author as they did and do those of the
Photo by Rentschlei
DION S. BIRNEY.
He is to be seen as Cis Farringdon.
the nineteen year old "little boy" with
full grown tendencies.
As in the "Title-Mart," Mr. Birney
will be seen this year in the role of
a young Englishman. Gifted with the
ability to deliver the accent of an
English gentleman he will have little
difficulty with his new part.
The "Inspector" of two years' ago
established him as an actor of no mean
ability when appeared as one of the
"twins" in that production. As the
English lord in last year's play, he
achieved great success with his subtle
comedy and romantic stage bearing
Cis Ferrington represents the typical
gentleman of fashion, with rooms at a
hotel and wine suppers. The part of-
fers exceptional opportinities in the
thespain art and is what might be
termed the "hero" role of the play.
Miss Mary True, who plays Beattie
Tomlinson, is known to the cast as the
"suffragette" actress because of her
views on the question of women's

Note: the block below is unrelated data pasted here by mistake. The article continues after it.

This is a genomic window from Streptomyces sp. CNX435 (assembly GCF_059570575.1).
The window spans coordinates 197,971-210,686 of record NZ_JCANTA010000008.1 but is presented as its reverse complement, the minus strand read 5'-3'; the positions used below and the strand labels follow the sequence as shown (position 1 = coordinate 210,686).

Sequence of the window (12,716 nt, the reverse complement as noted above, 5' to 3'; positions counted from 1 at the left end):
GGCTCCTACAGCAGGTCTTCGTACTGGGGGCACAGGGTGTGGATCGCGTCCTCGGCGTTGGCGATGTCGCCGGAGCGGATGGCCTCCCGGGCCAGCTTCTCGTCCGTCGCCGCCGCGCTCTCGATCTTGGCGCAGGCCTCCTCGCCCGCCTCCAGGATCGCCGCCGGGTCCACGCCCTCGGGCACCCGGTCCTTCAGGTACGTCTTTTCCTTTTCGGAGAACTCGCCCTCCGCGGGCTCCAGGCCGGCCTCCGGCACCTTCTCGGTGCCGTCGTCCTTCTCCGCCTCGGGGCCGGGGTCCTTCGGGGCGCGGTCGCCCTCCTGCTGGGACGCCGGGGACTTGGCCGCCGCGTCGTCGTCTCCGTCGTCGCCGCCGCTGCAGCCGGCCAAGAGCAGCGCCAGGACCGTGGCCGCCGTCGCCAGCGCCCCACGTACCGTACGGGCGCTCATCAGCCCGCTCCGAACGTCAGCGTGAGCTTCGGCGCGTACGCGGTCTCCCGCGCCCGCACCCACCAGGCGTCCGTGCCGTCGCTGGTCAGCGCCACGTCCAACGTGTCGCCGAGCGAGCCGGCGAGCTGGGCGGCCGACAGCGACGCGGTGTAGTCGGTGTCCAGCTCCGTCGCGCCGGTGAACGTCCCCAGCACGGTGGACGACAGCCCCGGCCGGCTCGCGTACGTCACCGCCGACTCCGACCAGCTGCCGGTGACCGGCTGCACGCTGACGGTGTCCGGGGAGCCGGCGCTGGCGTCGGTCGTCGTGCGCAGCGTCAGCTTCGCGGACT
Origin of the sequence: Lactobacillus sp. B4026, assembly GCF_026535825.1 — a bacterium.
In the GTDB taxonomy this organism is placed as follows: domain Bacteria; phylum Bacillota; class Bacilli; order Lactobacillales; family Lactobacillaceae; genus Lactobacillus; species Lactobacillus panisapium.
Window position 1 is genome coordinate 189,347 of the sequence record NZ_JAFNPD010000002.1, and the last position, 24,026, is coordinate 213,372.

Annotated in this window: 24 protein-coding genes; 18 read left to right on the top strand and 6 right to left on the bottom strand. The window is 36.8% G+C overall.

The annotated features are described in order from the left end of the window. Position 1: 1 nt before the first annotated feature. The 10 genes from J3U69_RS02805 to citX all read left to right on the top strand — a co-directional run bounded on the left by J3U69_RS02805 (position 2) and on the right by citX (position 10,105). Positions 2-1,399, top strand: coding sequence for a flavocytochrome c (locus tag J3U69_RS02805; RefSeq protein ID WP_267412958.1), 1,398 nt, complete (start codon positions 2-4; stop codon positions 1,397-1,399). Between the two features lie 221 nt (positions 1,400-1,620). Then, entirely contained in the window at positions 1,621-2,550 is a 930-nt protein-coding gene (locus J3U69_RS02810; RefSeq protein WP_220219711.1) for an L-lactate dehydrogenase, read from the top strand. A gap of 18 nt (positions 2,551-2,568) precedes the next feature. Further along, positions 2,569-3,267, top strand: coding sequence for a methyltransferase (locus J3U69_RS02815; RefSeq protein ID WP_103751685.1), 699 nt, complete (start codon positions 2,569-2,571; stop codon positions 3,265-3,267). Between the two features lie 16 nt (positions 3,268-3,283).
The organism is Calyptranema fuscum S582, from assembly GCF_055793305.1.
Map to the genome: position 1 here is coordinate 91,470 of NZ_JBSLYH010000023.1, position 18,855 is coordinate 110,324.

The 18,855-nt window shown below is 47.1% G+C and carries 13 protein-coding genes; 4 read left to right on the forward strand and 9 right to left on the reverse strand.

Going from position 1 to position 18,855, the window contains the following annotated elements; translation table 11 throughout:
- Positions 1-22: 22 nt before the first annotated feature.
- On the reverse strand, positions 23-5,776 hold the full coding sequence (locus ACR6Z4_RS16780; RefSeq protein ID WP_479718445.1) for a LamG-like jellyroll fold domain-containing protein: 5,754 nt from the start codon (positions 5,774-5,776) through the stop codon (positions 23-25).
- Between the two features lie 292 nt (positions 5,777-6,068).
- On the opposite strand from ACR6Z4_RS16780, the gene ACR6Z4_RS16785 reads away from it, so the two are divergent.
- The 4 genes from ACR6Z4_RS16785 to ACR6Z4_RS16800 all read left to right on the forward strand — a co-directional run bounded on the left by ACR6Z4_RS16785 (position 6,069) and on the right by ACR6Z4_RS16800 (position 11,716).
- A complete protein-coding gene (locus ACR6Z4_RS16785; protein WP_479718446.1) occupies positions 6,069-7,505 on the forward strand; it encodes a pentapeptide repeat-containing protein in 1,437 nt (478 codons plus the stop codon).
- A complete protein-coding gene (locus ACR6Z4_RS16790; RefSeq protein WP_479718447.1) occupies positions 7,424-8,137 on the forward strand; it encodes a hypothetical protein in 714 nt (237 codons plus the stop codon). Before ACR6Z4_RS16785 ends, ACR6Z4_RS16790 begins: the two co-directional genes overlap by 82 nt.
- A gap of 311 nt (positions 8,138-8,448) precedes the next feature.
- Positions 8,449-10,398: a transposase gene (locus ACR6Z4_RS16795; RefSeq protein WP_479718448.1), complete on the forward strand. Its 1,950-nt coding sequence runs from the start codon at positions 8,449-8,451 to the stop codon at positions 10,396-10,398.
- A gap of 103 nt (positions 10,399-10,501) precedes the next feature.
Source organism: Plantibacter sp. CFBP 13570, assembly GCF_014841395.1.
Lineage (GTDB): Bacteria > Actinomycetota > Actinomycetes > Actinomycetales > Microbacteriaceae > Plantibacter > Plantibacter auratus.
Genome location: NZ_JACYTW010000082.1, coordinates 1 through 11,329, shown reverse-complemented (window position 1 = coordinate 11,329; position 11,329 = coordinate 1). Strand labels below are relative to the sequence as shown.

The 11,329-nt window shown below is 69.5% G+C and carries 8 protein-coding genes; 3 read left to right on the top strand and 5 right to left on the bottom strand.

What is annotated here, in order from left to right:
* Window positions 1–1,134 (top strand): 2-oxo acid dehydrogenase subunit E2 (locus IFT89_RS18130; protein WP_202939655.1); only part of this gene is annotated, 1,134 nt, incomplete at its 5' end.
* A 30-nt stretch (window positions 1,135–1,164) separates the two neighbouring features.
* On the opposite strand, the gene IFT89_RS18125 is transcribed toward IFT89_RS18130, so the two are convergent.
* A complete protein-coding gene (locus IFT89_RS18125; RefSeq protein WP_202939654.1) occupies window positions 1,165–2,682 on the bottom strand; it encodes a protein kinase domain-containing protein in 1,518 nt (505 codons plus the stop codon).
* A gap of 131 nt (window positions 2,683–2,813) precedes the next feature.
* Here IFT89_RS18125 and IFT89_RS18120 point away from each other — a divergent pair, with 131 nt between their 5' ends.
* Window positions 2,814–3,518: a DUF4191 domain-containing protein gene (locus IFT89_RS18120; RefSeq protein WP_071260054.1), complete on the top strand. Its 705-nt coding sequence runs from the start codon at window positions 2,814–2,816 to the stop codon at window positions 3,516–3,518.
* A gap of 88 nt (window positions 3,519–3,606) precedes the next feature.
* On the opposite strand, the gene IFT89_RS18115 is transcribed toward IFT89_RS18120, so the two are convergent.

Photo by Rentschlei'
WILLIAM N. CAMPBELL. d
The love-sick Captain Vale, some. s
what worried by an "affaire de coeur." i:
In Campbell, the campus will see a ii
new,actor at Michigan, but one who is 1:
in no sense a new one in the game a
Broad experience 'in amateur drama- I
tics has made of him a finished player t
whose clever manner of handling his l\
part is none short of the professional V
From Missouri, where he has played h
in "The Rivals," "The Cricket on the r
Hearth," "The Chaffeur," and several 1(
one act playlets with great success, he d
brings a reputation for playing to d
enthusiastic audiences. h
md a line in
jOHN A. SYVERSON.
It takes some strength to be a hotel
proprietor hence his stage title, Achille
Experience in such plays as "Twelfth
Night" and "Le Malade Imaginaire"
has fitted Mr. Syverson for the part of